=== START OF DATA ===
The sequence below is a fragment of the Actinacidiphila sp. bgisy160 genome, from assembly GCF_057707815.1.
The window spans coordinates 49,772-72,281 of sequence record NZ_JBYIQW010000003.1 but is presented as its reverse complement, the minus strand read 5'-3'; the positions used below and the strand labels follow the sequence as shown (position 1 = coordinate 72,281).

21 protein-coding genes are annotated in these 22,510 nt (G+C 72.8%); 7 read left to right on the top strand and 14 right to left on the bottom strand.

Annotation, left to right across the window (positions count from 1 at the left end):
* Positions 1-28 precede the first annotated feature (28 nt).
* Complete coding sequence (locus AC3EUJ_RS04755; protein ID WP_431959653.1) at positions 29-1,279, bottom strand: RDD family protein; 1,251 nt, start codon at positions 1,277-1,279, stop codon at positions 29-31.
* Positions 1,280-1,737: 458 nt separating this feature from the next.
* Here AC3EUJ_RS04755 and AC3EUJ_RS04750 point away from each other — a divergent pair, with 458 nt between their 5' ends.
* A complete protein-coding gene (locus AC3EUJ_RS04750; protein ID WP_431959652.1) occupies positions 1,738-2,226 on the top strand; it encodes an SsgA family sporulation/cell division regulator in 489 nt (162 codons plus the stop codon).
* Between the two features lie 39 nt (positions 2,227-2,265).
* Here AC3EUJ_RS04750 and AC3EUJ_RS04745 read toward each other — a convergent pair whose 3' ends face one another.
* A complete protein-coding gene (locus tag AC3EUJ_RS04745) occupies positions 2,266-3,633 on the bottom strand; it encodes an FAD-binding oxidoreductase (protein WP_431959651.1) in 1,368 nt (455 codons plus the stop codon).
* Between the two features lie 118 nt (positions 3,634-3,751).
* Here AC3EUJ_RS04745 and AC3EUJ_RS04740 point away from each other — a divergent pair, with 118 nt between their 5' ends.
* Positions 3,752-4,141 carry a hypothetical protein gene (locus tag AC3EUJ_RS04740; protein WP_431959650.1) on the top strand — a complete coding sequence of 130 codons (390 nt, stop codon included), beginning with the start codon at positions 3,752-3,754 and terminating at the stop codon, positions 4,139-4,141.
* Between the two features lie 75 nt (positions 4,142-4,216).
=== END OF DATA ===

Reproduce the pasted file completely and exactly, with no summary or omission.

The sequence below is a fragment of the Actinacidiphila sp. bgisy160 genome, from assembly GCF_057707815.1.
The window spans coordinates 49,772-72,281 of sequence record NZ_JBYIQW010000003.1 but is presented as its reverse complement, the minus strand read 5'-3'; the positions used below and the strand labels follow the sequence as shown (position 1 = coordinate 72,281).

21 protein-coding genes are annotated in these 22,510 nt (G+C 72.8%); 7 read left to right on the top strand and 14 right to left on the bottom strand.

Annotation, left to right across the window (positions count from 1 at the left end):
* Positions 1-28 precede the first annotated feature (28 nt).
* Complete coding sequence (locus AC3EUJ_RS04755; protein ID WP_431959653.1) at positions 29-1,279, bottom strand: RDD family protein; 1,251 nt, start codon at positions 1,277-1,279, stop codon at positions 29-31.
* Positions 1,280-1,737: 458 nt separating this feature from the next.
* Here AC3EUJ_RS04755 and AC3EUJ_RS04750 point away from each other — a divergent pair, with 458 nt between their 5' ends.
* A complete protein-coding gene (locus AC3EUJ_RS04750; protein ID WP_431959652.1) occupies positions 1,738-2,226 on the top strand; it encodes an SsgA family sporulation/cell division regulator in 489 nt (162 codons plus the stop codon).
* Between the two features lie 39 nt (positions 2,227-2,265).
* Here AC3EUJ_RS04750 and AC3EUJ_RS04745 read toward each other — a convergent pair whose 3' ends face one another.
* A complete protein-coding gene (locus tag AC3EUJ_RS04745) occupies positions 2,266-3,633 on the bottom strand; it encodes an FAD-binding oxidoreductase (protein WP_431959651.1) in 1,368 nt (455 codons plus the stop codon).
* Between the two features lie 118 nt (positions 3,634-3,751).
* Here AC3EUJ_RS04745 and AC3EUJ_RS04740 point away from each other — a divergent pair, with 118 nt between their 5' ends.
* Positions 3,752-4,141 carry a hypothetical protein gene (locus tag AC3EUJ_RS04740; protein WP_431959650.1) on the top strand — a complete coding sequence of 130 codons (390 nt, stop codon included), beginning with the start codon at positions 3,752-3,754 and terminating at the stop codon, positions 4,139-4,141.
* Between the two features lie 75 nt (positions 4,142-4,216).